Potty train another Chihuahua?

No thanks.

I’d rather teach an octopus to put on pants.

Potty training a Chihuahua is HARD. If you’re here for troubleshooting, you’re not alone.

There are some ways that you can make this process a bit easier. It starts with understanding the nature of your itty-bitty companion.

What’s Wrong With Your Dog?

A health issue could be causing your dog to be incontinent.

Early spaying often causes urine leakage, especially on bedding. Spay incontinence happens to about 5% of small dogs who are spayed before their first heat.

Urinary tract infections can cause frequent urination and incontinence. If your dog is peeing a lot, or has any sudden, unusual urinary-related behaviors, a quick urine test can rule out a UTI. A female dog’s urethra is shorter and wider than a male’s, allowing bacteria to enter the bladder, though males can suffer from a UTI too.

If you’re having trouble with potty training, talk to your vet to rule out an underlying health issue. This is even more crucial if they were once trained, but are suddenly having accidents again.

Chihuahuas Are Sensitive

All dogs are sensitive to punishment, even if that’s just raising your voice… even if it’s an unintentional exasperated sigh when you have to clean up yet another puddle.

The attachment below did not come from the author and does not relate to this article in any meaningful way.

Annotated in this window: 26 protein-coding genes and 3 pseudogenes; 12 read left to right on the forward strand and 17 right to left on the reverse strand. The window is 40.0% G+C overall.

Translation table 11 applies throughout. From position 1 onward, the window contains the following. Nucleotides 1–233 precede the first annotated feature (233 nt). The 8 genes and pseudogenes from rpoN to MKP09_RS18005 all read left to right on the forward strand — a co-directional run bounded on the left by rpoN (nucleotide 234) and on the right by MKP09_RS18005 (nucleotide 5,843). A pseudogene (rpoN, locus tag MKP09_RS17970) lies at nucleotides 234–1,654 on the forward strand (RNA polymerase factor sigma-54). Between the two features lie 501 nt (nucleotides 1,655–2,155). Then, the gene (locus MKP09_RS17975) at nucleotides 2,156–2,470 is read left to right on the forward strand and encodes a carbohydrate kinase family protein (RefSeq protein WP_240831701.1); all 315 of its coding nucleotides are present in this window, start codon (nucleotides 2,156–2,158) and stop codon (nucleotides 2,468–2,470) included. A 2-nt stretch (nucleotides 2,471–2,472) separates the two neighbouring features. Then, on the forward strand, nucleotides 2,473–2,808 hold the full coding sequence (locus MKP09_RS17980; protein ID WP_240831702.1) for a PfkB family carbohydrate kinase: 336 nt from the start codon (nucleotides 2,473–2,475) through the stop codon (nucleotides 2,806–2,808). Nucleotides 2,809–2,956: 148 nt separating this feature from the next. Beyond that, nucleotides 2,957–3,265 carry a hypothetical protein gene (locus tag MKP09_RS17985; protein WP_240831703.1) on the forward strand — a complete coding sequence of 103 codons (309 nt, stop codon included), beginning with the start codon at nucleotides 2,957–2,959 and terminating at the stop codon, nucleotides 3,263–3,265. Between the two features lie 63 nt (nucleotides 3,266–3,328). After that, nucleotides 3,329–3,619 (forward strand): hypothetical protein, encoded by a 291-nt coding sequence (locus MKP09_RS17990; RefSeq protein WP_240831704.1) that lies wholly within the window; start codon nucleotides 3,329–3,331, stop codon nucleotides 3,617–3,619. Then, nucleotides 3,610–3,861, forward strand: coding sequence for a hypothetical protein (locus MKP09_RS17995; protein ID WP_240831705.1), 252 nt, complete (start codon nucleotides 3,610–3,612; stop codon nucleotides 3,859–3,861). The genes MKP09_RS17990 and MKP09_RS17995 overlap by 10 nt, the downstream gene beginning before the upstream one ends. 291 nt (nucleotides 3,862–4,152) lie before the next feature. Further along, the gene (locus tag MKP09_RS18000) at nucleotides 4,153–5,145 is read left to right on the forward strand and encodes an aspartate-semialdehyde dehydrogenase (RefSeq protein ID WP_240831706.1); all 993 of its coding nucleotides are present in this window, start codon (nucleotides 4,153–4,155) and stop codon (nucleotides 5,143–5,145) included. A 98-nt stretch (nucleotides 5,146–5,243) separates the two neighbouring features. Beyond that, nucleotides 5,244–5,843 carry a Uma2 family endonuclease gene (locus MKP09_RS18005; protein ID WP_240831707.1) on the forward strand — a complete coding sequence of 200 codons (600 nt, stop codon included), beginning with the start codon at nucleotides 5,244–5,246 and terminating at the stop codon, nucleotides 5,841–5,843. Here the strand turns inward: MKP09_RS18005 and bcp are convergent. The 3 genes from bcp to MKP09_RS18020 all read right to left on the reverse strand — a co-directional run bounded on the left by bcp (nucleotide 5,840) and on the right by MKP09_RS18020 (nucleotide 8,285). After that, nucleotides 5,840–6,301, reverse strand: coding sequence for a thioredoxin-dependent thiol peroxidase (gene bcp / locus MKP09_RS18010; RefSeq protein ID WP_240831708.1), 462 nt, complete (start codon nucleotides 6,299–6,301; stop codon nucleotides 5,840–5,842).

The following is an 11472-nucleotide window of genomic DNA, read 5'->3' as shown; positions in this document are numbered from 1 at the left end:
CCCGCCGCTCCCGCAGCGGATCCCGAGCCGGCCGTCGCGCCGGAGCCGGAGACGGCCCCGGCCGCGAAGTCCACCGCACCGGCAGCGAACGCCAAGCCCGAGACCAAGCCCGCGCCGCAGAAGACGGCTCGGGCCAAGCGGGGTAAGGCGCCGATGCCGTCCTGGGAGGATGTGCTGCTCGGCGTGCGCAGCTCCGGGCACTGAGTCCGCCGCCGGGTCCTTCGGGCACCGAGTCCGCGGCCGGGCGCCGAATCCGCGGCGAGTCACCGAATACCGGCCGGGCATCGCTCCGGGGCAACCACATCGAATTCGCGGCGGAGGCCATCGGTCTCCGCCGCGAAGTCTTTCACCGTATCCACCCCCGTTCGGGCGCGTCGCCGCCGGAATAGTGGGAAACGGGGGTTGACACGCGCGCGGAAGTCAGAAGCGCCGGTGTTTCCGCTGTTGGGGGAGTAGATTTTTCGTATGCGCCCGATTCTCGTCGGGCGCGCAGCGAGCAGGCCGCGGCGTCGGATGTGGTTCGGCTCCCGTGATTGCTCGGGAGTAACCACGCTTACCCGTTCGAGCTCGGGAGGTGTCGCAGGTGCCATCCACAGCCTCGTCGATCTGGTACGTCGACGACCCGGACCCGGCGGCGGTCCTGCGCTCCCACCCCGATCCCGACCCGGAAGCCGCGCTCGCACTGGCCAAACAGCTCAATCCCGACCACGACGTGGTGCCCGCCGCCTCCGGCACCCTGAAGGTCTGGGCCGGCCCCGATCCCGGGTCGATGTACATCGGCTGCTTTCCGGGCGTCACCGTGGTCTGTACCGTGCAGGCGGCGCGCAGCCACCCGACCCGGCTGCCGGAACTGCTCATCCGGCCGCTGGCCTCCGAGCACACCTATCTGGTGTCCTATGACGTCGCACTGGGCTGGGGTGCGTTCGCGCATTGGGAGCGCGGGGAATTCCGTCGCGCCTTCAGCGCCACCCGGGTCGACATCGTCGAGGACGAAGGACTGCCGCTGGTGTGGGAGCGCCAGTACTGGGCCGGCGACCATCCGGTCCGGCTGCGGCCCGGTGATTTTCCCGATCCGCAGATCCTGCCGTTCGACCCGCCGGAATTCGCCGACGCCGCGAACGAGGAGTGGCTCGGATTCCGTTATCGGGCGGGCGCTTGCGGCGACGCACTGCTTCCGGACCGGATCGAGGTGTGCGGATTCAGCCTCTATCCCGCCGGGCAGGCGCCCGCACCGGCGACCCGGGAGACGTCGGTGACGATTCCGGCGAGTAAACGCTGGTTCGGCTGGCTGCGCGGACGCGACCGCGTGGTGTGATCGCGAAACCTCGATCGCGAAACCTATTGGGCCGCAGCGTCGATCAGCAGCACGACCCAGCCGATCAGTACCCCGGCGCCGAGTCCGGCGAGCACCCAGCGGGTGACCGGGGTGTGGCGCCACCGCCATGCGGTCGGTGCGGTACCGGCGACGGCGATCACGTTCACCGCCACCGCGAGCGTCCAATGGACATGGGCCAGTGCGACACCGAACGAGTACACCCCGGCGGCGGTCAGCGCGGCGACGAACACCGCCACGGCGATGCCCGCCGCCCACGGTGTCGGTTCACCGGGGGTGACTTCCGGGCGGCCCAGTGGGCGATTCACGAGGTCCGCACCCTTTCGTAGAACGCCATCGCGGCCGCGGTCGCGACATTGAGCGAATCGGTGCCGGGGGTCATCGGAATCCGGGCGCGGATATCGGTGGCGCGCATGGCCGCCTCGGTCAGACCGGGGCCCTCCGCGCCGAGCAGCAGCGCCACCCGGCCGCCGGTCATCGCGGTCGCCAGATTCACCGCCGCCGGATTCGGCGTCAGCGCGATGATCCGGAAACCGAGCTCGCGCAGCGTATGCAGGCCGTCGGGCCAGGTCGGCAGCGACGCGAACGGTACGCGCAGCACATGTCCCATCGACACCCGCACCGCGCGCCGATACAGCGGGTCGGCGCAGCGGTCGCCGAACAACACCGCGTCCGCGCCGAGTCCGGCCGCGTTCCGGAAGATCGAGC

Chihuahuas are especially sensitive to any anger or annoyance you might have about potty training.

They can even become frightened if you celebrate too loudly when they finally poop outside.

Once they become fearful about going potty, they will hold it in when you’re near, and then wait until they can sneak off.

It can help to use a longer leash, or two leashes clipped together, so your Chi can have a bit more privacy when you’re out on a walk. Only use a long leash in an open area, as you may only be allowed a 6-foot leash when you’re at a park. Reel in your long leash any time you’re near a road.

Chihuahuas Are Sneaky

Face it, if you’re on this blog post, there’s a 99.999999% chance that there’s a dried pee stain or poop nugget in your home that you don’t know about.

Lingering scents attract your Chi, and she’ll continue to soil the same area again and again. Use an enzyme based cleaner like Nature’s Miracle to break down the stain and get rid of the scent. Add your Chi’s scent to the correct potty spot by depositing her poop or a paper towel soaked in pee wherever you want her to go.

You can use baby gates and crates to limit your Chi’s free range of your home until you can trust her. I really like the puppy gates from Carlson’s Pet Products because of the walk-through door.

Chihuahuas Get Cold Easily

Smaller dogs have a larger ratio of skin to insides.

With more surface area in relation to their overall size, they get cold more easily.

You might start to have a few accident-free months through the summer, only for your Chi to start having accidents again in the winter.